“Dignity therapy” at the end of life


Most readers of this blog will never have heard of “dignity therapy.” It isn’t even listed on Wikipedia — although perhaps it will be shortly.

Dignity therapy is a form of personalized psychotherapeutic intervention that was developed about a decade ago to address the “psychosocial and existential distress” felt by many terminally ill patients. For terminal patients who are still able to communicate effectively with a trained therapist, it offers “an opportunity to reflect on things that matter most to them or that they would most want remembered.”

The process uses a series of questions and subsequent conversations under the guidance of a trained therapist. The discussions are designed to be flexible and to meet the needs of individual patients and what is important to them. Dignity therapy is audio-recorded and transcribed, and an edited version of the transcript is given to patients to share or bequeath to individuals of their choice.

A recent clinical trial randomized over 400 Australian, American, and Canadian patients with terminal clinical conditions (i.e., a life expectancy of < 6 months) to one of three types of therapy:

  • Dignity therapy
  • Client-centred care
  • Standard palliative care

The vast majority of these patients had a terminal form of cancer and were being managed in a hospital, a hospice, or at home.

The findings of this study, as reported by Chochinov et al., have now been published in The Lancet Oncology:

  • 441 patients were enrolled in the study.
  • 165/441 patients (37.4 percent) were assigned to dignity therapy; data from 108/165 of these patients were evaluable.
  • 136/441 patients (30.8 percent) were assigned to client-centered care; data from 111/136 of these patients were evaluable.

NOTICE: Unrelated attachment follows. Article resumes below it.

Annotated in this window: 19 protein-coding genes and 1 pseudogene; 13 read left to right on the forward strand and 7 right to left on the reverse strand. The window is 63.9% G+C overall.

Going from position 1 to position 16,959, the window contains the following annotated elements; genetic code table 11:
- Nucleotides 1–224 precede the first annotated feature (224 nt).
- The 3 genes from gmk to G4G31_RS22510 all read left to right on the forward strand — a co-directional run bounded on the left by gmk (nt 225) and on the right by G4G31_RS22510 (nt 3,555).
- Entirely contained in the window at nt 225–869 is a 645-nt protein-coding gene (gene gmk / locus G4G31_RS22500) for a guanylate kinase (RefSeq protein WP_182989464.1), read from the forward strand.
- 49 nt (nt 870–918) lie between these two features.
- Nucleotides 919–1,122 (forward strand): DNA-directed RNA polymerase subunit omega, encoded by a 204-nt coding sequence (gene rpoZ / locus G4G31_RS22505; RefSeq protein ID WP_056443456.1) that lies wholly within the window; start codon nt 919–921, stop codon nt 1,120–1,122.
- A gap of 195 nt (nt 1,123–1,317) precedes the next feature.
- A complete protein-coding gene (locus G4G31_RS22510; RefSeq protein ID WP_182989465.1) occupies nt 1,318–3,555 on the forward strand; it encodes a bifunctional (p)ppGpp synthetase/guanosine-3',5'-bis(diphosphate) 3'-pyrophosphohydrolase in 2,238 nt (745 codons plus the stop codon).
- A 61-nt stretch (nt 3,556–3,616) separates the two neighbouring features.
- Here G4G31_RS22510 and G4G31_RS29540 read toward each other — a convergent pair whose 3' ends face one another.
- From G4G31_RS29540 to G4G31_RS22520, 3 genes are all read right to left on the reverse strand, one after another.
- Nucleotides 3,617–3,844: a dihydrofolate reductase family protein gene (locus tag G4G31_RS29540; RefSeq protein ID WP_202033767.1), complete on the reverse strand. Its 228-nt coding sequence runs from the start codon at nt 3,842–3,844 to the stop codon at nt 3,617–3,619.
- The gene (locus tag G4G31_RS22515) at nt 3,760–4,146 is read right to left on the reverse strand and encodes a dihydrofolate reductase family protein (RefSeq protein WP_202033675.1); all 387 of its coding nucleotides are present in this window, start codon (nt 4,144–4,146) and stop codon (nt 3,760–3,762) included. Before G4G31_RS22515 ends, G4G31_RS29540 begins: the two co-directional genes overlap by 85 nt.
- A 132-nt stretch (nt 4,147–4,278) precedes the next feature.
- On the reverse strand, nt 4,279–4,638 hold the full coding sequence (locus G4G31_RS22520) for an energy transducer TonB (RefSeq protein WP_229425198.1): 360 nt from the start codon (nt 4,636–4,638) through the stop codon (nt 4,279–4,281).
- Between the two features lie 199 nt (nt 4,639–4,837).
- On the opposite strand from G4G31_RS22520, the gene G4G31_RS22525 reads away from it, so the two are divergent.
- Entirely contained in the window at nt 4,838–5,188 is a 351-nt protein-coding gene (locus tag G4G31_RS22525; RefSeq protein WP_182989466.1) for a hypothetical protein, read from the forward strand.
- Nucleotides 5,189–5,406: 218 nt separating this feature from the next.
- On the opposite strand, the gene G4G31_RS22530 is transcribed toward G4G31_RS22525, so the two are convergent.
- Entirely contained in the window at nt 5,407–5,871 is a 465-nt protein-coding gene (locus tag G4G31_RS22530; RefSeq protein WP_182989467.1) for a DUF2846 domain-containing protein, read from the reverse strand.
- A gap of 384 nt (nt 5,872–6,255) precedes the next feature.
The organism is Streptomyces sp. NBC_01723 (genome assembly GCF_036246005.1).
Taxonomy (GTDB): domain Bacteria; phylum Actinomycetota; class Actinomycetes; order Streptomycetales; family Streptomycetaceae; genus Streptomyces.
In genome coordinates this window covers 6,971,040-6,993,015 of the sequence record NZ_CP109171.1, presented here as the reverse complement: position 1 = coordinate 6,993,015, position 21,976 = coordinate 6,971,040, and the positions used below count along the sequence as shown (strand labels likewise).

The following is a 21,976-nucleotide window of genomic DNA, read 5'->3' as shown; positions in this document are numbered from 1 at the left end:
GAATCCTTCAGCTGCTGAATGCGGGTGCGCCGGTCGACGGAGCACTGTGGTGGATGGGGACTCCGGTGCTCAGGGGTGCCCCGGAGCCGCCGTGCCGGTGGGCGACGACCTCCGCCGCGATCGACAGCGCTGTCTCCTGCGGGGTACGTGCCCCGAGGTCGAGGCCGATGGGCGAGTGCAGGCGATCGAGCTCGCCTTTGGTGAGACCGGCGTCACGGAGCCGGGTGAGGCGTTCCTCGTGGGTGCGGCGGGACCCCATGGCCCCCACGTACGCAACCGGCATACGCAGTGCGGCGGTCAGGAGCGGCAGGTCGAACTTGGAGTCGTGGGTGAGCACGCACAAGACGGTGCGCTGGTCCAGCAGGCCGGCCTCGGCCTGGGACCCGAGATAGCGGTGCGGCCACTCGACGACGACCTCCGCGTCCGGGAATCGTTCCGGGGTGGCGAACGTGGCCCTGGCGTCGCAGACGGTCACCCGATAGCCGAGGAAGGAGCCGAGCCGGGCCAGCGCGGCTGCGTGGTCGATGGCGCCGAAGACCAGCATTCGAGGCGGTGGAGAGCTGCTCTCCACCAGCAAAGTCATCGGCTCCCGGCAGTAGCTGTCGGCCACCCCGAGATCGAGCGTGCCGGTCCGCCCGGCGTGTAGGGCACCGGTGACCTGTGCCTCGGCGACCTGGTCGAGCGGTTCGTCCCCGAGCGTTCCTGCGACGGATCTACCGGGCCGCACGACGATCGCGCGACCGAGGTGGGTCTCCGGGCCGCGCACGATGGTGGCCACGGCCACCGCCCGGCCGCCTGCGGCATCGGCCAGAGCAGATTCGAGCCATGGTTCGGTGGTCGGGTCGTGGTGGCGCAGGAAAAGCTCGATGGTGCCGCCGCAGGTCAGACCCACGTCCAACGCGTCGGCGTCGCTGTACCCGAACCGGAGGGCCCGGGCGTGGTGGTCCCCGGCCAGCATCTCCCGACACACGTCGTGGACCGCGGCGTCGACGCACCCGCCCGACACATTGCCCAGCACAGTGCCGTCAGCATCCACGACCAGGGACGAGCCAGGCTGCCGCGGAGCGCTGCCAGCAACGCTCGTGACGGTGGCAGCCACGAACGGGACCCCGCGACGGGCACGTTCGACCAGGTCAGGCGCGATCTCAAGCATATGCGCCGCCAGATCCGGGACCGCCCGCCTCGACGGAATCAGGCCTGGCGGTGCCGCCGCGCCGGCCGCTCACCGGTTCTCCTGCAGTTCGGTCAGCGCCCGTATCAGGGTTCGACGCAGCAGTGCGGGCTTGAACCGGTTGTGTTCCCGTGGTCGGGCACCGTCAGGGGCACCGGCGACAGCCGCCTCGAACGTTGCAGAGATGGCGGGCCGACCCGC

• 140/441 patients (31.7 percent) were assigned to standard palliative care; data from 107/140 of these patients were evaluable.
  • No significant differences in the distress levels of evaluable patients before and after completion of the study were evident between the three groups.
  • Patients reported that dignity therapy was significantly more likely than the other two interventions to have been helpful, to have improved their quality of life, to have increased their sense of dignity, to have changed how their family saw and appreciated them, and to have been helpful to their families.
  • Dignity therapy was significantly better than client-centered care in improving spiritual well-being.
  • Dignity therapy was also significantly better than standard palliative care in terms of lessening sadness or depression.
  • Significantly more patients who had received dignity therapy reported that the study group had been satisfactory, compared with those who received standard palliative care.

The primary endpoint of the study was the ability of dignity therapy to mitigate outright distress, such as depression, desire for death or suicidality, as compared to client-centered or standard palliative care. This was outcome was not demonstrated in the current trial. However, it does seem evident from some of the secondary endpoints that dignity therapy offers beneficial results for some patients that might support its widespread clinical application among the terminally ill.

An article by Nelson on the Medscape Oncology web site gives additional and helpful information about dignity therapy in general and the results of this study in particular.

An editorial by Nekolaichuk appearing in the same issue of The Lancet Oncology notes the “rigor in the development of this psychotherapeutic intervention and in the design of the study” but is careful to point out some problems, in particular the following:

  • Recruitment appears to have been restricted (inevitably) to patients who were articulate and not cognitively impaired.
  • The random assignment of patients to different groups did not necessarily ensure equivalence of the groups.
  • The standardization of psychosocial interventions — especially across multiple sites — is a “significant challenge.”

Perhaps the take-away at this point in time is that dignity therapy appears to have potential as one of several ways to help the terminally ill and their families (including those with prostate cancer) cope with the impending loss in ways that allow the patient to leave behind a set of records that can be shared with future generations. This form of care — as with other forms of psychotherapeutic intervention — can help the patient to accept the inevitable while feeling that he (or she) has been “heard” as he takes the inevitable step into the unknown.

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